The madcap Russian conductor Gennady Rozhdestvensky is back this week with another program of music that nobody knows, by composers whom everybody likes. This may have accounted for the sprinkling of empty seats in Symphony Hall, but Rozhdestvensky and the Boston Symphony Orchestra showed everyone who showed up a good time.
All of the program was interesting and two of the pieces were gems, the Six Humoresques for violin and orchestra by Jean Sibelius and excerpts from "Hypothetically Murdered" by Dmitri Shostakovich.
Sibelius's pieces are miniature masterpieces by a composer in full flower; they were written in 1917 when Sibelius was 52. Each is a brief, elegant evocation of a dance, and each stops without flourish when it is finished. The most bewitching were the third and the fifth. The third begins with birdcalls and bird flight that morph into a charming formal dance. The fifth is a delicious mazurka, one stanza twinkling in the highest register of the violin. The performance was a family affair, because the soloist was the conductor's son, Alexander Rozhdestvensky, who offered polished and witty playing of tonal allure.
The Shostakovich suite is the work of a brilliant, cheeky 25-year-old, incidental music written for a circus revue, complete with deft musical juggling, clownish pratfalls and tunes so irresistible it's no wonder the composer recycled them in later works after politics closed the circus down.
Surviving only in piano score, the suite has been dazzlingly reorchestrated by Gerard McBurney who added saxophones, an accordion, and wah-wah plunger mutes to the mix. All the usual BSO superstars shone; others we don't get to salute as often got to strut their stuff, including piccolo Linda Toote, trumpeters Thomas Rolfs and Benjamin Wright, trombonist Norman Bolter, and tubist Mike Roylance. Katherine V. Matasy was the captivating accordionist and you could see Rozhdestvnsky exclaim "Wow!" when he gave her a solo bow.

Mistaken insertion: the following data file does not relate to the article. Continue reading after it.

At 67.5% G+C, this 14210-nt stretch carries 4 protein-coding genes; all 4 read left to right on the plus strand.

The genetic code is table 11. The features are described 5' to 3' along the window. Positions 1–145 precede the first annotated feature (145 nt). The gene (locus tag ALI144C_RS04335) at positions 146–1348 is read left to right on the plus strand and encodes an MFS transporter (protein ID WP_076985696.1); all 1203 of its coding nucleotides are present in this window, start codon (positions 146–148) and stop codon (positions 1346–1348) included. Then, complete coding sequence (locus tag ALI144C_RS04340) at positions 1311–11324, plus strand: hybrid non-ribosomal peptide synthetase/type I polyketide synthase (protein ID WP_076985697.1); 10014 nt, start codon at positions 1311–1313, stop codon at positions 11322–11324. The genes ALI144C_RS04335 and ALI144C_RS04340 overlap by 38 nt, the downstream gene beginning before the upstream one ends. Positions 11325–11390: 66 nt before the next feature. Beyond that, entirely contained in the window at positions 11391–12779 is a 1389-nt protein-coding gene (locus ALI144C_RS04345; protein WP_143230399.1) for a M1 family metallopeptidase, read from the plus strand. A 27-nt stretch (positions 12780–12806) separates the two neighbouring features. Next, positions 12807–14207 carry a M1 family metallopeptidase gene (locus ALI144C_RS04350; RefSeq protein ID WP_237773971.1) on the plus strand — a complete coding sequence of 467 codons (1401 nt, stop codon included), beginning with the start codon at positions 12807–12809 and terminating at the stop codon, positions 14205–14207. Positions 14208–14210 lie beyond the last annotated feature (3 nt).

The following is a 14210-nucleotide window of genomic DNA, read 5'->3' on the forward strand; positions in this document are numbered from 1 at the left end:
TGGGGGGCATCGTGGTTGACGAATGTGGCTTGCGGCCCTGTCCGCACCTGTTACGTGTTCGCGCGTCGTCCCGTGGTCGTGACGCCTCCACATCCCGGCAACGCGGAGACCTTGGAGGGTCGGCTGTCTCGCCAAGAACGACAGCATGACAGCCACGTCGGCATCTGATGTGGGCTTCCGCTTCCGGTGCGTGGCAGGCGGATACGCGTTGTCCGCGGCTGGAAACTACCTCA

Shostakovich's "Seven Adaptations of Finnish Folk Songs" are lively, tuneful and charming, and they were delivered with lots of personality by smooth-toned tenor Carl Halvorson and by the vivacious thrush-voiced soprano Dina Kuznetsova, who sang Gilda in the Boston Lyric Opera's production of Verdi's "Rigoletto" earlier this season.
Prokofiev's "American Overture" was written in France for performance in this country, but the brassy brashness and the contrasting lyricism flow from the composer's own personality. The "Overture No. 2 on Three Greek Themes" by the 17-year-old Alexander Glazunov is a considerable achievement for a teenager, but he did stretch 10 minutes of ideas over 20 minutes of music.
The genial Rozhestvensky visibly took pleasure in all of this music, and in sharing it with the audience. And when did anyone last see members of the BSO grinning along with the music?
(Boston Symphony Orchestra; Gennady Rozhdestvensky, guest conductor; At Symphony Hall, last night (repeats tonight, tomorrow and Tuesday).